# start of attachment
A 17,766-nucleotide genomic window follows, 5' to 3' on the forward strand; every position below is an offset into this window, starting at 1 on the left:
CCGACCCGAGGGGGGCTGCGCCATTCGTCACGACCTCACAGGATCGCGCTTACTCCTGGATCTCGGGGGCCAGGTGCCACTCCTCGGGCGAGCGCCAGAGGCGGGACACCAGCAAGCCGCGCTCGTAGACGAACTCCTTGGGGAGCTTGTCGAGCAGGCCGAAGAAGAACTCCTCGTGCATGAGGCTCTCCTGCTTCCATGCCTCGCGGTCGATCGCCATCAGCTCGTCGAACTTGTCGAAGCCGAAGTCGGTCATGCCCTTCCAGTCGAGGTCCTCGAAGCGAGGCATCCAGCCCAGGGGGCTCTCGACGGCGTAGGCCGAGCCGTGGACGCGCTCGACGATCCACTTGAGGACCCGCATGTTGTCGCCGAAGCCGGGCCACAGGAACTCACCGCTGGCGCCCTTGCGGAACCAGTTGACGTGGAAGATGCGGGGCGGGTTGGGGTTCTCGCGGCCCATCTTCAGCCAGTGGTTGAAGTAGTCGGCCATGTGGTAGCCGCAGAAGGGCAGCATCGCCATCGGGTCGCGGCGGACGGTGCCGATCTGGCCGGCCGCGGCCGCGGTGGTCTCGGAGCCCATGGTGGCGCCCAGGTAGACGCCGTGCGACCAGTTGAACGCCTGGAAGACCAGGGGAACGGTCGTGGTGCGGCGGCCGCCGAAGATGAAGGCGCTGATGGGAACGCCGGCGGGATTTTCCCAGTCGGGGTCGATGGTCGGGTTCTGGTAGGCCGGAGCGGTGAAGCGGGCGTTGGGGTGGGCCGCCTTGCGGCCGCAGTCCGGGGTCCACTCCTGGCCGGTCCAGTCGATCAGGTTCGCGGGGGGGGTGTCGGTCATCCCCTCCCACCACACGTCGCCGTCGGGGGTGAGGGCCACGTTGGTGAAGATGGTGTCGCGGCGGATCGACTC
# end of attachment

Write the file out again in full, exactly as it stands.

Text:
A 17,766-nucleotide genomic window follows, 5' to 3' on the forward strand; every position below is an offset into this window, starting at 1 on the left:
CCGACCCGAGGGGGGCTGCGCCATTCGTCACGACCTCACAGGATCGCGCTTACTCCTGGATCTCGGGGGCCAGGTGCCACTCCTCGGGCGAGCGCCAGAGGCGGGACACCAGCAAGCCGCGCTCGTAGACGAACTCCTTGGGGAGCTTGTCGAGCAGGCCGAAGAAGAACTCCTCGTGCATGAGGCTCTCCTGCTTCCATGCCTCGCGGTCGATCGCCATCAGCTCGTCGAACTTGTCGAAGCCGAAGTCGGTCATGCCCTTCCAGTCGAGGTCCTCGAAGCGAGGCATCCAGCCCAGGGGGCTCTCGACGGCGTAGGCCGAGCCGTGGACGCGCTCGACGATCCACTTGAGGACCCGCATGTTGTCGCCGAAGCCGGGCCACAGGAACTCACCGCTGGCGCCCTTGCGGAACCAGTTGACGTGGAAGATGCGGGGCGGGTTGGGGTTCTCGCGGCCCATCTTCAGCCAGTGGTTGAAGTAGTCGGCCATGTGGTAGCCGCAGAAGGGCAGCATCGCCATCGGGTCGCGGCGGACGGTGCCGATCTGGCCGGCCGCGGCCGCGGTGGTCTCGGAGCCCATGGTGGCGCCCAGGTAGACGCCGTGCGACCAGTTGAACGCCTGGAAGACCAGGGGAACGGTCGTGGTGCGGCGGCCGCCGAAGATGAAGGCGCTGATGGGAACGCCGGCGGGATTTTCCCAGTCGGGGTCGATGGTCGGGTTCTGGTAGGCCGGAGCGGTGAAGCGGGCGTTGGGGTGGGCCGCCTTGCGGCCGCAGTCCGGGGTCCACTCCTGGCCGGTCCAGTCGATCAGGTTCGCGGGGGGGGTGTCGGTCATCCCCTCCCACCACACGTCGCCGTCGGGGGTGAGGGCCACGTTGGTGAAGATGGTGTCGCGGCGGATCGACTC